Roseburg city officials Tuesday celebrated the renovation of a neighborhood park that had fallen into decrepitude and disuse, and recognized residents who did something about it.
Parrot Creek Park, built in 1964, was rechristened in a short ceremony at its southeast Roseburg location, just off Starmer Street, where neighbors used to walk by without noticing it, said the city’s streets superintendent, Jim Johnson, who worked on the project.
“We had a lot of people walk up to us and say that they didn’t realize there was a park here,” he said.
A year ago, Parrot Creek Park was overgrown with brush and frequently deserted. The basketball surface was a cracked and uneven asphalt pad. The rickety swings and slide dated from the park’s original construction. The picnic table had been completely claimed by flora.
Today pretty much everything about the tiny park is new. Improvements include a larger, lined cement basketball surface and hoop, dog waste station and a walkway with a wheelchair-accessible ramp.
Out went patches of brown grass that thinned in the hot summers, replaced by landscaping and a turf lawn with a timer-regulated irrigation system. A new play structure sits on wood chips, which drains the rain and cushions falls.
The renovation won’t increase the number of parks in Roseburg, but it might as well, said Val Ligon, parks program coordinator. The former Parrot Creek Park wasn’t much of a park, she said.
“I can’t even begin to say what an improvement it is,” she said. “It will definitely get people out of their houses.”
The project cost approximately $30,000. In his brief remarks, City Manager Lance Colley thanked the Friends of Parrot Creek Park, which secured a $10,000 grant from the Cow Creek Umpqua Indian Foundation and $5,000 in private donations.
The group was led by Gary Murphy of Sutherlin, an employee of AmericanWest Bank and graduate of the Roseburg Area Chamber of Commerce’s Project Leadership program. Each year, Project Leadership classes vote for one project to see through from conception to completion.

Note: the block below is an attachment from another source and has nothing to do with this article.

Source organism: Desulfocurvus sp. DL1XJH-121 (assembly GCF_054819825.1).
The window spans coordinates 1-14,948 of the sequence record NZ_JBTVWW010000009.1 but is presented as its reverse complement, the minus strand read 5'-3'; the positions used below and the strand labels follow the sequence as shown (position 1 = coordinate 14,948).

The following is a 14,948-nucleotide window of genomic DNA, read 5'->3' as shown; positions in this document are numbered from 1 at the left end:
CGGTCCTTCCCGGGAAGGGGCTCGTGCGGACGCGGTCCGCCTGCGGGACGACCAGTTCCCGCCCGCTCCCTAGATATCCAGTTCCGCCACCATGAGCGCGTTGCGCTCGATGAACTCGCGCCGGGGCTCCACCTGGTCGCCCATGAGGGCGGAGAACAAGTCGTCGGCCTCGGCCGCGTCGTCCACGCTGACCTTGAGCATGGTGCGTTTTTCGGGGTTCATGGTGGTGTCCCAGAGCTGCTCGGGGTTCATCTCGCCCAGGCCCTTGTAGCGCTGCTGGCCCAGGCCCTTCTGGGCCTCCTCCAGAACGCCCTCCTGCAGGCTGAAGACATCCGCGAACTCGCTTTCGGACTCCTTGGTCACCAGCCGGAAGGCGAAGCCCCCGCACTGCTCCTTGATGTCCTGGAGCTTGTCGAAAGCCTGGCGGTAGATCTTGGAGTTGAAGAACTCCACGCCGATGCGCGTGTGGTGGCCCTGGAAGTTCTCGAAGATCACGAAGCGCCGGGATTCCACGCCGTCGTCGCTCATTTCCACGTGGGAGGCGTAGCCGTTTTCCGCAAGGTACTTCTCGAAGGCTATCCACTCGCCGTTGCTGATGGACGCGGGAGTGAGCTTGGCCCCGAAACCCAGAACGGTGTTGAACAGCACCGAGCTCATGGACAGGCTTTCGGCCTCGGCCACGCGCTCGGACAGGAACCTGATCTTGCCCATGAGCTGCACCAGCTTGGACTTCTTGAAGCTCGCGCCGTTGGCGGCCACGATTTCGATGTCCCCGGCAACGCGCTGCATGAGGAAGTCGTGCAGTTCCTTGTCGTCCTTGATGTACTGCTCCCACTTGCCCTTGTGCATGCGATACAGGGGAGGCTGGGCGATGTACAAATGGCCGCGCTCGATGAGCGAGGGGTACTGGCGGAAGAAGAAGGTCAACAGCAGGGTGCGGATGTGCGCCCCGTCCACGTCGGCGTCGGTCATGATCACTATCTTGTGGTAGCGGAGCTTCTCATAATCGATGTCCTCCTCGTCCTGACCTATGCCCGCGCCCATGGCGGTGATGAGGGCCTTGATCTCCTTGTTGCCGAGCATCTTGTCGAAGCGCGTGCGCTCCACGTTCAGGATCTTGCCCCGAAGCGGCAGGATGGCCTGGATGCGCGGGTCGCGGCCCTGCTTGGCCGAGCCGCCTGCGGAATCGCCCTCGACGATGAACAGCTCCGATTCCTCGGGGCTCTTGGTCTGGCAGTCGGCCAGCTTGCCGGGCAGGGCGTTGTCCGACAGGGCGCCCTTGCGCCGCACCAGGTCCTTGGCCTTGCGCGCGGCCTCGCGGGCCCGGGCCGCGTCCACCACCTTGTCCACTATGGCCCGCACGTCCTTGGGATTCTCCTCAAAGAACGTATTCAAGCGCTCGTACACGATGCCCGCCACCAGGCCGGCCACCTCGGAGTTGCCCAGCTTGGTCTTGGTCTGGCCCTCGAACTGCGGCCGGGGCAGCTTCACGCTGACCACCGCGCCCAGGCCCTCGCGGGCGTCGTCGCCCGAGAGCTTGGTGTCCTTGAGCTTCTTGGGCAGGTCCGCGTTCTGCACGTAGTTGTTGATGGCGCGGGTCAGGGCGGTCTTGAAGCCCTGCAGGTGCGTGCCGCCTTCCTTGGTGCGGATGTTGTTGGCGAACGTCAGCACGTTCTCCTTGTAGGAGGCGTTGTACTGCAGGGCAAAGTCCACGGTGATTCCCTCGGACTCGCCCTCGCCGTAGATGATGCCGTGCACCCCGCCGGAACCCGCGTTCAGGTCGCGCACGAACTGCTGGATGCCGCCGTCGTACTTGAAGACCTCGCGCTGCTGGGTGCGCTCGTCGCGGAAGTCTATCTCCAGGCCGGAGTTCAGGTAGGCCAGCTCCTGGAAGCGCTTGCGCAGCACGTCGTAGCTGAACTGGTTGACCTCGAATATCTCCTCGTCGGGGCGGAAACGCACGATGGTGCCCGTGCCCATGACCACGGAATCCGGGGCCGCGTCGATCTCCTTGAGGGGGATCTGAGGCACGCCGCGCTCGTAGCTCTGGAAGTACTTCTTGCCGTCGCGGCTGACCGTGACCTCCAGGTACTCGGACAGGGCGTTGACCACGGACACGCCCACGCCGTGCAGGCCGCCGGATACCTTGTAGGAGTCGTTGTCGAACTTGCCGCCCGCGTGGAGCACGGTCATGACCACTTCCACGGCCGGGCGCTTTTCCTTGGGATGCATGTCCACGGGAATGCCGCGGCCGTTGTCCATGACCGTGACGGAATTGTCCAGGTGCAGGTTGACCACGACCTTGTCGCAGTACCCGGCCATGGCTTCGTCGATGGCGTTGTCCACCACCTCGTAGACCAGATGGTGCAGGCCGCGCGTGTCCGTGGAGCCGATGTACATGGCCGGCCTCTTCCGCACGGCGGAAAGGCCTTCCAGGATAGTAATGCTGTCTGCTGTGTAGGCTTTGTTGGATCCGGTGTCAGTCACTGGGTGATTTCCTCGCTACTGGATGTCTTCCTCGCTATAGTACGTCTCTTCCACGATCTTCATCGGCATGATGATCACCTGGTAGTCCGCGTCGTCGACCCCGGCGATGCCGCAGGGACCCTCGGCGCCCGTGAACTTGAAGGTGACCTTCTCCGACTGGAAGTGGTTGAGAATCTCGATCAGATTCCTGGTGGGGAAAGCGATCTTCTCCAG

He said he and other Project Leadership students became motivated to upgrade Parrot Creek Park when they saw it get narrowly outvoted two straight years.
“It lit a spark,” Murphy said. “I was pretty sure we had enough people interested in the project to make it happen.”
To save money, work on the renovation was performed over the months by crews from the city’s streets, engineering, water and parks divisions, rather than a private contractor.
Murphy said important in securing the tribe’s grant was having a pool of private money already gathered.
Roseburg Councilor Bob Cotterell laughed when he said the council is usually “very friendly” toward projects that come with outside funding. When those projects fit with a council goal, like city beautification, he said, even better.
“This is kind of what we dreamed of,” he said. “It was some neighborhood people who got together and did something.”
• You can reach reporter Garrett Andrews at 541-957-4218 or by email at firstname.lastname@example.org.